The midterm elections took center stage for investors Tuesday, despite the likelihood that their outcome won't mean much in the way of policy change.
Unlike most voters, the markets are embracing the very lack of impact these election results might have. Studies show that gridlock is not reliably good for stocks, but investors have short-term memories. They are focused on "gridlock as good," the way it was good for stocks when the late-1990s Clinton administration faced gridlock on Capitol Hill.
According to a variety of electronic futures trading platforms from Tradesports.com to News Futures, odds vary between 55% and 90% that the Democrats will win control of the House of Representatives, according to a round-up done by Slate.com. Odds are similarly weighted to the idea that the Republicans retain control of the U.S. Senate.
"We virtually get guaranteed gridlock for the next two years, which means no huge regulatory or fiscal changes on the horizon," says Art Hogan, chief market analyst at Jefferies & Co. "With that aside, the market can focus on fundamentals."
The three major stock indices pushed higher again Tuesday after a strong rebound Monday following six weak trading sessions. The
Dow Jones Industrial Average
reached an intraday all-time high Tuesday at 12,196.32, but fell back to finish the day up just 0.42% to close at 12,156.77. The
ended the day up 0.2% to close at 1382.84, and the
finished up 0.4% to close at 2375.88.
The industrial giants fared well Tuesday, still gaining on the heels of Friday's strong jobs report and Monday's deluge of M&A activity.
took off 5.4% on news that
decided to scrap its order for Airbus freight planes in exchange for 15 Boeing planes. Shares of FedEx gained 1% on the day, and the stock experienced what technicians call a "golden cross," meaning that its 50-day moving average crossed its 200-day moving average, with both climbing.
With all the angst around the economic outlook, shares of FedEx, oft considered an economic proxy, could go either way after such a typically bullish event. Shares of FedEx have had golden crosses 17 times in their history, and the stock price has climbed 11 of those times one month from the date of the event, according to Birinyi Associates. Birinyi says the stock is slightly overbought, but money flow into its shares remains strong.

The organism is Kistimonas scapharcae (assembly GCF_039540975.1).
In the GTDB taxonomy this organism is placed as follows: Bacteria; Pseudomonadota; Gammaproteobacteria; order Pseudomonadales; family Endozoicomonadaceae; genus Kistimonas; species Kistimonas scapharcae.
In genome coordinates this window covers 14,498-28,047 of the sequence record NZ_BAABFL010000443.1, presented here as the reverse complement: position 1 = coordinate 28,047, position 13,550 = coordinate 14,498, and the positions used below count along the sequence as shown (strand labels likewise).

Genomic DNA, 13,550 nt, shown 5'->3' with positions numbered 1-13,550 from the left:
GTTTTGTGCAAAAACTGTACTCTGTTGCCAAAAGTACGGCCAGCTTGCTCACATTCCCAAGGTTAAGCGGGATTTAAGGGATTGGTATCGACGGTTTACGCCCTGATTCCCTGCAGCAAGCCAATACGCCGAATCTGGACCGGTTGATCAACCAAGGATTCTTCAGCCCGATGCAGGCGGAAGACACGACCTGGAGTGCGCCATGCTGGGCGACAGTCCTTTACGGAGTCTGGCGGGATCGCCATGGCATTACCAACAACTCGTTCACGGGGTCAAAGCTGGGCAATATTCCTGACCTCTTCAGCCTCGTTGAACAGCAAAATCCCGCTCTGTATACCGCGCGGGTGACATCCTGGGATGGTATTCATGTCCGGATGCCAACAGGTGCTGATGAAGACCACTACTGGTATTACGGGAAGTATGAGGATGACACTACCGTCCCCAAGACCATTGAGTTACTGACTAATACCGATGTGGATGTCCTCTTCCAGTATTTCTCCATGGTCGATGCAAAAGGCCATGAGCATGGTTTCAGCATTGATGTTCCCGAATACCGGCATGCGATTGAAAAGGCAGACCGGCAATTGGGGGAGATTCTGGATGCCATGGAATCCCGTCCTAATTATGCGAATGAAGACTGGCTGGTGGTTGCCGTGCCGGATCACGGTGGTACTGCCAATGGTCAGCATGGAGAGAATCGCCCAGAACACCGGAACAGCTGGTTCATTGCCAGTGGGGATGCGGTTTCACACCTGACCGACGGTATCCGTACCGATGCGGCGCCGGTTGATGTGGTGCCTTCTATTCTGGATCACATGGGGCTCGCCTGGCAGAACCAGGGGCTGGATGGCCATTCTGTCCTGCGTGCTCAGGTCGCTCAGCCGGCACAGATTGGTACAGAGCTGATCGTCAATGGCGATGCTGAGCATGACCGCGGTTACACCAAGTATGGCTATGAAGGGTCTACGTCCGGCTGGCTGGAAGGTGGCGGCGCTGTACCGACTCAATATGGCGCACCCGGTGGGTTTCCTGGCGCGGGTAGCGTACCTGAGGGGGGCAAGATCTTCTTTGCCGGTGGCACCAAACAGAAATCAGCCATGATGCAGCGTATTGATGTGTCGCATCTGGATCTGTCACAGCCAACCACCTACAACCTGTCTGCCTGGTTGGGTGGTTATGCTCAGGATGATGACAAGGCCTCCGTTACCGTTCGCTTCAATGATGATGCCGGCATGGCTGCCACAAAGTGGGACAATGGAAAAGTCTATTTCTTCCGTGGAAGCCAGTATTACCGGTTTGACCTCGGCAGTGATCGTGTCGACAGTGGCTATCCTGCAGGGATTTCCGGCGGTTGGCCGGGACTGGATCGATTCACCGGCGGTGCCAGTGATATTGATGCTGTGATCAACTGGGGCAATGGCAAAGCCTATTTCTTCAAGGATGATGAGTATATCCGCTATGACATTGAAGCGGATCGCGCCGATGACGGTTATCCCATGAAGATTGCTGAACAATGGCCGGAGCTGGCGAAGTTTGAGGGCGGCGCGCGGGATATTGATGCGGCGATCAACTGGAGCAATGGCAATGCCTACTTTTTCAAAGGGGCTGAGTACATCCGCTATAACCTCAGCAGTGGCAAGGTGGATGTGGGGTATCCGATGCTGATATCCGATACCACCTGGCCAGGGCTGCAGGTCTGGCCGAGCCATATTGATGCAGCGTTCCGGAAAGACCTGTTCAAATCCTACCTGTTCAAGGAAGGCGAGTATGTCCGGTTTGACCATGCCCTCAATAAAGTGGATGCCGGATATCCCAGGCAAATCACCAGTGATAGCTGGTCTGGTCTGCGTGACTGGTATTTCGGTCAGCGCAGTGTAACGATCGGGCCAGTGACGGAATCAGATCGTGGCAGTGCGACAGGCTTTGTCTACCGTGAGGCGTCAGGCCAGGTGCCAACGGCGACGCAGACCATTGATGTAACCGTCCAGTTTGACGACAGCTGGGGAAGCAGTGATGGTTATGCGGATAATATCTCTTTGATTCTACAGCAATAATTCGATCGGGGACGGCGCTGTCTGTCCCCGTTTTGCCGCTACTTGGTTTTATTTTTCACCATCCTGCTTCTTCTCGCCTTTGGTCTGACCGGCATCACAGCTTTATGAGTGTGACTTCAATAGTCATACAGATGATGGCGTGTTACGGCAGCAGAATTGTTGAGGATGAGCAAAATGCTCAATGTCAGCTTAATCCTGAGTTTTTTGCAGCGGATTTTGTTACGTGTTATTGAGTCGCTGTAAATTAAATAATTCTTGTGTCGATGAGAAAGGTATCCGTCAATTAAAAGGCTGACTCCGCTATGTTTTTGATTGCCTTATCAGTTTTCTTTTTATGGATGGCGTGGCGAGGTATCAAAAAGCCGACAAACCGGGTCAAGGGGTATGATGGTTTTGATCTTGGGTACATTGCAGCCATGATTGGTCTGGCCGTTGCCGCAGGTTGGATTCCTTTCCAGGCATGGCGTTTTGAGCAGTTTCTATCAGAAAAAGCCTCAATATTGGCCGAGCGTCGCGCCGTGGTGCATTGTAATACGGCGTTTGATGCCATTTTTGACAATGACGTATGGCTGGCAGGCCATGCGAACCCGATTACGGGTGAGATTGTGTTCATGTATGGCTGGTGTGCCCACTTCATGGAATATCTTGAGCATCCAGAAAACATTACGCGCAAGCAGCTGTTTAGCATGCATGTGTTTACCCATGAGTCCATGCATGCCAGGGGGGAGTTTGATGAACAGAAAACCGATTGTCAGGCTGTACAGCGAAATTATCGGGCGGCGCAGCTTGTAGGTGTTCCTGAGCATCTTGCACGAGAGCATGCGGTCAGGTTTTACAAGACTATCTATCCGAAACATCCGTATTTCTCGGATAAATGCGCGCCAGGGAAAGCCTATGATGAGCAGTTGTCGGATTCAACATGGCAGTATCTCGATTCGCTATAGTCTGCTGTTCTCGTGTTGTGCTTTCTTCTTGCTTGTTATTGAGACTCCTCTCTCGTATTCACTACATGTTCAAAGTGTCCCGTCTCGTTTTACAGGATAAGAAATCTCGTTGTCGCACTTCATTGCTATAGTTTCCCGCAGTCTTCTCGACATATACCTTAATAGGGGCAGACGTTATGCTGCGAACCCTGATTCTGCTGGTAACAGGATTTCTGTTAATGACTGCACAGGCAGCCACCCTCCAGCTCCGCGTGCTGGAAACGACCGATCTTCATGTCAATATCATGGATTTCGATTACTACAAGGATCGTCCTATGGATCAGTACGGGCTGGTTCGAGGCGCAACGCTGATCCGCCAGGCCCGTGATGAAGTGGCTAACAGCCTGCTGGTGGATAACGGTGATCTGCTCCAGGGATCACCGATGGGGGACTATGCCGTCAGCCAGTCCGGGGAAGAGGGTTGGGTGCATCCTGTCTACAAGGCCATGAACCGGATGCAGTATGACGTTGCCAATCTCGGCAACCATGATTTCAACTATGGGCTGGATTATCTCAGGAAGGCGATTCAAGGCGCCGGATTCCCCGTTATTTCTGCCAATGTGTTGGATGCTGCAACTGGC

Behind the stock market advances, a debate rages between economists, some Fed speakers and the leaders of the homebuilding companies as to how far the housing market will slow -- and by extension the broader economy.
While not new to the markets, two homebuilders lamented the state of their industry on Tuesday.
reported declining profits, huge drops in orders and high levels of cancellations. Toll Brothers' Chairman and CEO Robert Toll says "the recovery is imminent" but he "can't yet say that one is in sight." Toll's shares fell 0.04% on the day, while Beazer's shares gained 0.3%.
Shares of competitors
fell harder, logging 1.29%, 2.01% and 0.70% declines respectively on Tuesday. The Philadelphia Stock Exchange Housing Sector Index fell 0.6%.
Elsewhere, shares of financial services provider
climbed 6.35% on news the company is considering selling its subprime mortgage business, which the company says has fallen prey to past-due mortgages and weakening demand for new loans.
While industry leaders tell a sad story of a weak housing market, analysts and investors say the stocks are in a bottoming process. Such investors may be listening to Fed speakers instead of Robert Toll
"I expect the economy to weather the recent challenges in the housing market," said Cleveland Fed President Sandra Pianalto in a speech Monday night in Pittsburgh.
Pianalto echoed comments made earlier Monday by Chicago Fed President Michael Moskow at a Chicagoland Chamber of Commerce event. He said he expects economic growth to pick up from its 1.6% third-quarter pace. "On balance, the 95% of the economy outside of housing remains on good footing," he said.
The debate is likely to continue about housing and the economy, but the elections will mask most of the drama, at least until the voting results are clear.
In keeping with TSC's editorial policy, Rappaport doesn't own or short individual stocks. She also doesn't invest in hedge funds or other private investment partnerships. She appreciates your feedback. Click
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